If there is anywhere the least infidelity in the statement of an author’s meaning, it is in the denial that Marsilius, the imperial theorist, and the creator with Ockam of the Ghibelline philosophy that has ruled the world, was a friend of religious liberty. Marsilius assuredly was not a Whig. Quite as much as any Guelph, he desired to concentrate power, not to limit or divide it. Of the sacred immunities of conscience he had no clearer vision than Dante. But he opposed persecution in the shape in which he knew it, and the patriarchs of European emancipation have not done more. He never says that there is no case in which a religion may be proscribed; but he speaks of none in which a religion may be imposed. He discusses, not intolerance, but the divine authority to persecute, and pleads for a secular law. It does not appear how he would deal with a Thug. “Nemo quantumcumque peccans contra disciplinas speculativas aut operativas quascumque punitur vel arcetur in hoc saeculo praecise in quantum huiusmodi, sed in quantum peccat contra praeceptum humanae legis. . . . Si humana lege prohibitum fuerit haereticum aut aliter infidelem in regione manere, qui talis in ipsa repertus fuerit, tanquam legis humanae transgressor, poena vel supplicio huic transgressioni eadem lege statutis, in hoc saeculo debet arceri.” The difference is slight between the two readings. One asserts that Marsilius was tolerant in effect; the other denies that he was tolerant in principle.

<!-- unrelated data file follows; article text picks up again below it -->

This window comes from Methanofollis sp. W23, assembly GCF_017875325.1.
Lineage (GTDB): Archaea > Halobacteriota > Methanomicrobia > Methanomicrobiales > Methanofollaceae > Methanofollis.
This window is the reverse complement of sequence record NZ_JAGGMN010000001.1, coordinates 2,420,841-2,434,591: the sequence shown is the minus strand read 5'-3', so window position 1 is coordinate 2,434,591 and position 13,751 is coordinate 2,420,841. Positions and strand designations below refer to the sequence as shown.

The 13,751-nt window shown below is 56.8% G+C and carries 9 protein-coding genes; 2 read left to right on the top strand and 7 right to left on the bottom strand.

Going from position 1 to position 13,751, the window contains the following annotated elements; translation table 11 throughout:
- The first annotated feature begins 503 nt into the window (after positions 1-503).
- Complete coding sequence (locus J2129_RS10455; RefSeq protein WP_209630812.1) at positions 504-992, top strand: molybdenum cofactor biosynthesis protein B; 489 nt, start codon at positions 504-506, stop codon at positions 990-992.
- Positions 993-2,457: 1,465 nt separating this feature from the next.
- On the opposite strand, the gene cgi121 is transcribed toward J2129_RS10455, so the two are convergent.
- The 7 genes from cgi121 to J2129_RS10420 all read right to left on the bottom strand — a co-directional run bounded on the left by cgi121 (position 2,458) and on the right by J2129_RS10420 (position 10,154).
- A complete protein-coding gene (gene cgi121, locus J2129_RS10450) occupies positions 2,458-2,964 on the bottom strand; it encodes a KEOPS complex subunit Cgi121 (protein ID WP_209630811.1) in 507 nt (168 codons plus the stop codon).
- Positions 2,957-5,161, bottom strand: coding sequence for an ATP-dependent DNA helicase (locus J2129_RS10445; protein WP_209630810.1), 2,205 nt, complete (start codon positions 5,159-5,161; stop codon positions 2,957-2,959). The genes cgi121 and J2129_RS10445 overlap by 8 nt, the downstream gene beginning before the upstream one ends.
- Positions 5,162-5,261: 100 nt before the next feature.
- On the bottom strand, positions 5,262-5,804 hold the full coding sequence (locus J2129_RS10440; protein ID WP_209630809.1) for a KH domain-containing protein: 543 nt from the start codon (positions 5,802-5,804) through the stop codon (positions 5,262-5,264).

Mr. Lea does not love to recognise the existence of much traditional toleration. Few lights are allowed to deepen his shadows. If a stream of tolerant thought descended from the early ages to the time when the companion of Vespucci brought his improbable tale from Utopia, then the views of Bacon, of Dante, of Gerson cannot be accounted for by the ascendency of a unanimous persuasion. It is because all men were born to the same inheritance of enforced conformity that we glide so easily towards the studied increase of pain. If some men were able to perceive what lay in the other scale, if they made a free choice, after deliberation, between well-defined and well-argued opinions, then what happened is not assignable to invincible causes, and history must turn from general and easy explanation to track the sinuosities of a tangled thread. In Mr. Lea’s acceptation of ecclesiastical history intolerance was handed down as a rule of life from the days of St. Cyprian, and the few who shrank half-hearted from the gallows and the flames were exceptions, were men navigating craft of their own away from the track of St. Peter. Even in his own age he is not careful to show that the Waldenses opposed persecution, not in self-defence, but in the necessary sequence of thought. And when he describes Eutychius as an obscure man, who made a point at the fifth general council, for which he was rewarded with the patriarchate of Constantinople—Eutychius, who was already patriarch when the council assembled; and when he twice tears Formosus from his grave to parade him in his vestments about Rome,—we may suspect that the perfect grasp of documentary history from the twelfth century does not reach backwards in a like degree.